Maternal and child health forms an important part of the healthcare system in Palestine. There are approximately 60,000 live births in the West Bank annually, and 99 percent are reported to be delivered in hospitals. Therefore, the public health system plays a major role in screening for pregnancy complications: gestational anemia, hypertensive disorders of pregnancy, gestational diabetes mellitus, and fetal growth restriction are identified as priority conditions for prevention. However, approximately 43 percent of pregnant women attend public antenatal care (ANC) services, and just 13 percent according to the recommended national schedule, which results in inadequate coverage of clinical interventions.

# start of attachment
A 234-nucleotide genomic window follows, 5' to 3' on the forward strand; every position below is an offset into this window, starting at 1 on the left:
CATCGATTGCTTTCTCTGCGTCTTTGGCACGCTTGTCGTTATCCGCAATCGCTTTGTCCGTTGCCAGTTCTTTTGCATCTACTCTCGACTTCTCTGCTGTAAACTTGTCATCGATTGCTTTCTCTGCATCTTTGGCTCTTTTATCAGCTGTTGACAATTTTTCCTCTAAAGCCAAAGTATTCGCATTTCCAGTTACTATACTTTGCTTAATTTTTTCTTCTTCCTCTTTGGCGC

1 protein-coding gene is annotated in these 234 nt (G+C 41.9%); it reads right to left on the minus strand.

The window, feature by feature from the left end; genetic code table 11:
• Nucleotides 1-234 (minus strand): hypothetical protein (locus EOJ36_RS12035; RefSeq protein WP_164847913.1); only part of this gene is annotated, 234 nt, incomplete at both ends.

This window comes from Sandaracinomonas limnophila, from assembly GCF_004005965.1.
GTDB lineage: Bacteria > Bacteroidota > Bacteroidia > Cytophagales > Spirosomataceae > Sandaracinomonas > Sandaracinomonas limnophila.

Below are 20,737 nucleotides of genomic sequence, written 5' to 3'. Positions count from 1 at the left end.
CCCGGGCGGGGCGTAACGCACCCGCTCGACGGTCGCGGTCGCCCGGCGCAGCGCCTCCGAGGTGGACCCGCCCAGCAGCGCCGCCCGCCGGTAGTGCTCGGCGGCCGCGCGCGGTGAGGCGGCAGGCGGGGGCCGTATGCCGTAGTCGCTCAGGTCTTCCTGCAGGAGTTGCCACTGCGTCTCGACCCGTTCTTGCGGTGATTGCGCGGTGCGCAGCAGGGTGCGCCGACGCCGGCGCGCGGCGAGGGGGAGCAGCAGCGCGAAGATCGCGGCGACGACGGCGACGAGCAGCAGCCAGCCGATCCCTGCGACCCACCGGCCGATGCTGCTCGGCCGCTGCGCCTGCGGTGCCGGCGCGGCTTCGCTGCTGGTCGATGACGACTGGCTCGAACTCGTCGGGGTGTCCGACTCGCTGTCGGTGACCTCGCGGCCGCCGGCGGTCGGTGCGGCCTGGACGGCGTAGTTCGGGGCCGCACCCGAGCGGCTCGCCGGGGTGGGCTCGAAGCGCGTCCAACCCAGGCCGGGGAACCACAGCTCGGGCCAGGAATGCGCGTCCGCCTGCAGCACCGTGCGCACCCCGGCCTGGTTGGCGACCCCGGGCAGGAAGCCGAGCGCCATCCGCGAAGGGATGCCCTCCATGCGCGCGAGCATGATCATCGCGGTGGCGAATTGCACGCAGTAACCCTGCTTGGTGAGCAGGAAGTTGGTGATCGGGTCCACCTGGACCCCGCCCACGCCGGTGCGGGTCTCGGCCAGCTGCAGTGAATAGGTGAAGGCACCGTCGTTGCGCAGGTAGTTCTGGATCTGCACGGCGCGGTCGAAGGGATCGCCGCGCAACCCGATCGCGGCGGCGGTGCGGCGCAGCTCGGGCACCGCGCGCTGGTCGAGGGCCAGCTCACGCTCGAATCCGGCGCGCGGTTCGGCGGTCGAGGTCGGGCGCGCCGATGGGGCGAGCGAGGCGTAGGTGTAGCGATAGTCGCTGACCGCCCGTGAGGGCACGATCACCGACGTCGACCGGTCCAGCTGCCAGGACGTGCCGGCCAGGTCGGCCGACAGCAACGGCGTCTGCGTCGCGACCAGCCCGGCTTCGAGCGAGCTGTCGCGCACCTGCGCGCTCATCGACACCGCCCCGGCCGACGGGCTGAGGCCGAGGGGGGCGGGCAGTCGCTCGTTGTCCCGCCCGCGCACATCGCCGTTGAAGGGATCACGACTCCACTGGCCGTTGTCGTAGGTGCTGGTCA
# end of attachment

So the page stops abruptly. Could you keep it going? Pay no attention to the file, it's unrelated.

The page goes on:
In 2016, the Maternal and Child Health (MCH) e-Registry, a custom application built on the DHIS2 Tracker platform, was introduced to Palestine’s public ANC system to improve the delivery of quality healthcare during pregnancy. Through the e-Registry, care providers capture essential patient data at the point of care and respond to real-time clinical decision support notifications. Complimentary digital health interventions have since been layered on top of this client management system. For example, targeted client communication is sent via SMS before each scheduled ANC visit, and critical quality improvement indicators are monitored by clinician-facing dashboards. In addition to this specific project, DHIS2 Tracker is used in RMNCAH and related programs (such as HIV prevention) in many countries. However, this case study provides detail on only one implementation country. More information on other DHIS2 projects and use cases can be found at dhis2.org.